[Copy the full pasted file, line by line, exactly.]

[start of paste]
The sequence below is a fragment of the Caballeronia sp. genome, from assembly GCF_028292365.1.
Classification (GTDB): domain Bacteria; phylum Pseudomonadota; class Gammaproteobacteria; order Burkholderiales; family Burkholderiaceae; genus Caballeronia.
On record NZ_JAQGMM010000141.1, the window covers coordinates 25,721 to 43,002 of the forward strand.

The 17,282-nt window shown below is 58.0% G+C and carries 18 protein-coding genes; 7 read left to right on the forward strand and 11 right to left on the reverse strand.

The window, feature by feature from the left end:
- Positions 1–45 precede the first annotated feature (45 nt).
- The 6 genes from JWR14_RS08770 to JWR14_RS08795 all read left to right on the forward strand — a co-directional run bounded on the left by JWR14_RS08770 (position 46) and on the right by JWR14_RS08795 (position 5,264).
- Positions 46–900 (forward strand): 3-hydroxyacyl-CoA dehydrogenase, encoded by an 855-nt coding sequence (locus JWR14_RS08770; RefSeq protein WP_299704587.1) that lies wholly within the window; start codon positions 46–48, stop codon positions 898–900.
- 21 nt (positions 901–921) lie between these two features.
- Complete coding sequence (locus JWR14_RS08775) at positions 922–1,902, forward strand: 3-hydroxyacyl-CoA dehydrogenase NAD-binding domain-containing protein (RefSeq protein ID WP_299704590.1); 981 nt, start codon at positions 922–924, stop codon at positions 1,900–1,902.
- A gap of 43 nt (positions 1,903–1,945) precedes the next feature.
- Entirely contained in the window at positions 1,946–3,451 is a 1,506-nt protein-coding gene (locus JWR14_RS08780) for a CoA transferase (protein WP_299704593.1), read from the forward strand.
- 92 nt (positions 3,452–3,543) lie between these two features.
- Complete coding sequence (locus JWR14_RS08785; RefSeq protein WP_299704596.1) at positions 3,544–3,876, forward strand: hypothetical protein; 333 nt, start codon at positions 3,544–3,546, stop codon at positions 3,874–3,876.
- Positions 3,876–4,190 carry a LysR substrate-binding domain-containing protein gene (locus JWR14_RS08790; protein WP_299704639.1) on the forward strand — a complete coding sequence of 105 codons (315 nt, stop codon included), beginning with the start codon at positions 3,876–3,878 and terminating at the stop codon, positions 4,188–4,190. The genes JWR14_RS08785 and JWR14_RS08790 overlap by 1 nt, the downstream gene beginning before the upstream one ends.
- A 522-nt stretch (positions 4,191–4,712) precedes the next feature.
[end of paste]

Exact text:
The sequence below is a fragment of the Caballeronia sp. genome, from assembly GCF_028292365.1.
Classification (GTDB): domain Bacteria; phylum Pseudomonadota; class Gammaproteobacteria; order Burkholderiales; family Burkholderiaceae; genus Caballeronia.
On record NZ_JAQGMM010000141.1, the window covers coordinates 25,721 to 43,002 of the forward strand.

The 17,282-nt window shown below is 58.0% G+C and carries 18 protein-coding genes; 7 read left to right on the forward strand and 11 right to left on the reverse strand.

The window, feature by feature from the left end:
- Positions 1–45 precede the first annotated feature (45 nt).
- The 6 genes from JWR14_RS08770 to JWR14_RS08795 all read left to right on the forward strand — a co-directional run bounded on the left by JWR14_RS08770 (position 46) and on the right by JWR14_RS08795 (position 5,264).
- Positions 46–900 (forward strand): 3-hydroxyacyl-CoA dehydrogenase, encoded by an 855-nt coding sequence (locus JWR14_RS08770; RefSeq protein WP_299704587.1) that lies wholly within the window; start codon positions 46–48, stop codon positions 898–900.
- 21 nt (positions 901–921) lie between these two features.
- Complete coding sequence (locus JWR14_RS08775) at positions 922–1,902, forward strand: 3-hydroxyacyl-CoA dehydrogenase NAD-binding domain-containing protein (RefSeq protein ID WP_299704590.1); 981 nt, start codon at positions 922–924, stop codon at positions 1,900–1,902.
- A gap of 43 nt (positions 1,903–1,945) precedes the next feature.
- Entirely contained in the window at positions 1,946–3,451 is a 1,506-nt protein-coding gene (locus JWR14_RS08780) for a CoA transferase (protein WP_299704593.1), read from the forward strand.
- 92 nt (positions 3,452–3,543) lie between these two features.
- Complete coding sequence (locus JWR14_RS08785; RefSeq protein WP_299704596.1) at positions 3,544–3,876, forward strand: hypothetical protein; 333 nt, start codon at positions 3,544–3,546, stop codon at positions 3,874–3,876.
- Positions 3,876–4,190 carry a LysR substrate-binding domain-containing protein gene (locus JWR14_RS08790; protein WP_299704639.1) on the forward strand — a complete coding sequence of 105 codons (315 nt, stop codon included), beginning with the start codon at positions 3,876–3,878 and terminating at the stop codon, positions 4,188–4,190. The genes JWR14_RS08785 and JWR14_RS08790 overlap by 1 nt, the downstream gene beginning before the upstream one ends.
- A 522-nt stretch (positions 4,191–4,712) precedes the next feature.